by Joanna Steere
As summer takes hold, it’s often hard to resist the delicious aroma of a backyard barbeque or soaking in some rays at the beach. However, it’s important to know the health risks associated with these common activities, especially when cancer’s involved.
For many cancer patients, the Internet serves as a vital tool used to stay in touch with loved ones during treatment, find comfort and advice from other patients and caregivers, or even research clinical trials. But using the Web to learn more about a cancer diagnosis or potential treatments requires a healthy dose of caution. For all of its many benefits, the Internet used unwisely can lead to scams and misinformation, as well.
By Jim Donovan
In 2002 my good friend died of cancer. He and I were at MIT together as undergraduates, where we shared a lot of great memories and developed a long-lasting friendship. Like most of us who walk with a loved one through a life-threatening disease, I experienced feelings of anger, sadness, and fear. I don’t have a medical background, and honestly didn’t understand some of the terminology that doctors used during the diagnosis and the treatment. This made me feel helpless. But I wanted to help. So I discovered other ways I could support my friend.
First and foremost, I tried to keep him positive and make him as comfortable as possible. I brought him the food he liked, watched movies with him, and stayed up late talking with him when he was sad and discouraged. I also tried to bring humor to his day because, as everyone knows, laughter is powerful medicine. I spent as much time with him as I could, depending on his needs and those of his family, and made sure to plan things for the future that he could look forward to. I reassured his wife that I would do anything to help her so his most important source of strength and comfort felt supported, too. And, so he would feel as informed as possible, I researched other patients in similar positions with the same cancer, and shared what I learned about their experiences.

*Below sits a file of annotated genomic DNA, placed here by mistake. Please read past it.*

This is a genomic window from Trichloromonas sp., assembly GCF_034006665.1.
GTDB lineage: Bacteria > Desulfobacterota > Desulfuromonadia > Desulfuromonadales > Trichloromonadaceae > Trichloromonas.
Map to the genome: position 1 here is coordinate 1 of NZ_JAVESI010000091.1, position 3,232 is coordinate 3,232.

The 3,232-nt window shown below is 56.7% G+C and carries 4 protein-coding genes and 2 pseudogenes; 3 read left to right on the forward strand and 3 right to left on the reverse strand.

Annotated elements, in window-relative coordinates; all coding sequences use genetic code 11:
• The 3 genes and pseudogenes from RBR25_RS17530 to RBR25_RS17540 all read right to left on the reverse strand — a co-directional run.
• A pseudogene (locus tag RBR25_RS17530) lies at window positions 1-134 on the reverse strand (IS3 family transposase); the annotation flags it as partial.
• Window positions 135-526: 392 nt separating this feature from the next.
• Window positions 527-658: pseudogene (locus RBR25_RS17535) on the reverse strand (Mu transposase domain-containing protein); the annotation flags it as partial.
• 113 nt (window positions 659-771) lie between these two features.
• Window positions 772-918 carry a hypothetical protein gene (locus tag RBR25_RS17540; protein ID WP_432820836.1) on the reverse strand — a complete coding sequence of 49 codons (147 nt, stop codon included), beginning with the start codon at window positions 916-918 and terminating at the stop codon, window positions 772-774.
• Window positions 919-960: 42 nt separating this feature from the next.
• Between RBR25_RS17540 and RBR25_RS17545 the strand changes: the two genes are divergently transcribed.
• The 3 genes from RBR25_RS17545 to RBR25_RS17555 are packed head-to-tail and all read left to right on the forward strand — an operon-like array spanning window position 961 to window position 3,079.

by Michael Buller
Whenever I’ve met people with cancer, I’ve been at a loss for what to say and which questions to ask.
Now, as a cancer patient, I realize the irony. Read more
Not long ago, doctors were often skeptical when cancer patients who had undergone chemotherapy complained that they were mentally foggy; unable to plan a week’s worth of meals or organize their finances as they could before. Patients called this side effect “chemobrain” and were frustrated by the lack of recognition – or suggested remedies – from their physicians. Read more
by Barbara Virchick
On July 18, 2012, a Cancer Center of Excellence opened in Butaro, Rwanda, as a collaboration between Partners In Health and Dana-Farber/Brigham and Women’s Cancer Center. I was fortunate to have been there during this exciting time, working as part of a three-month fellowship to help train the nursing staff to care for Rwandan cancer patients.
I don’t think any of us were prepared for the explosion of patients who would arrive during the first month we were open. Read more
Cancer scientists use a wide variety of techniques to study the growth and development of tumor cells. Laboratory research often focuses on individual cells or tissue samples, but to learn how cancers grow and respond to therapies in living organisms, scientists rely on other experimental models. In recent years, zebrafish have become the model of choice for studying many cancer types. Dana-Farber’s A. Thomas Look, MD, who uses zebrafish in his own work, explains why. Read more
The gaudy green image you see below is not an avant-garde sculpture, but the most detailed image yet made of the protein “spike” that allows HIV – the virus that causes AIDS – to latch onto and enter human blood cells.
It was glitter and glue when patients, visitors, and Dana-Farber staff gathered on Oct. 4 to create art on an unusual canvas – bras. Hosted by Friends’ Place and Dana-Farber’s Creative Arts Program, the “Decorate a Brassiere” art therapy event allowed attendees to creatively honor Breast Cancer Awareness Month.
Faces of Childhood Cancer: Sarah Levin
Sarah Levin is 11 years old, and has beaten acute lymphoblastic leukemia (ALL) twice. This is her story.
The first time I got diagnosed with ALL I was only three, so I don’t remember that much about it. But what my mom and dad have told me is that it was a really sad and scary time for my family.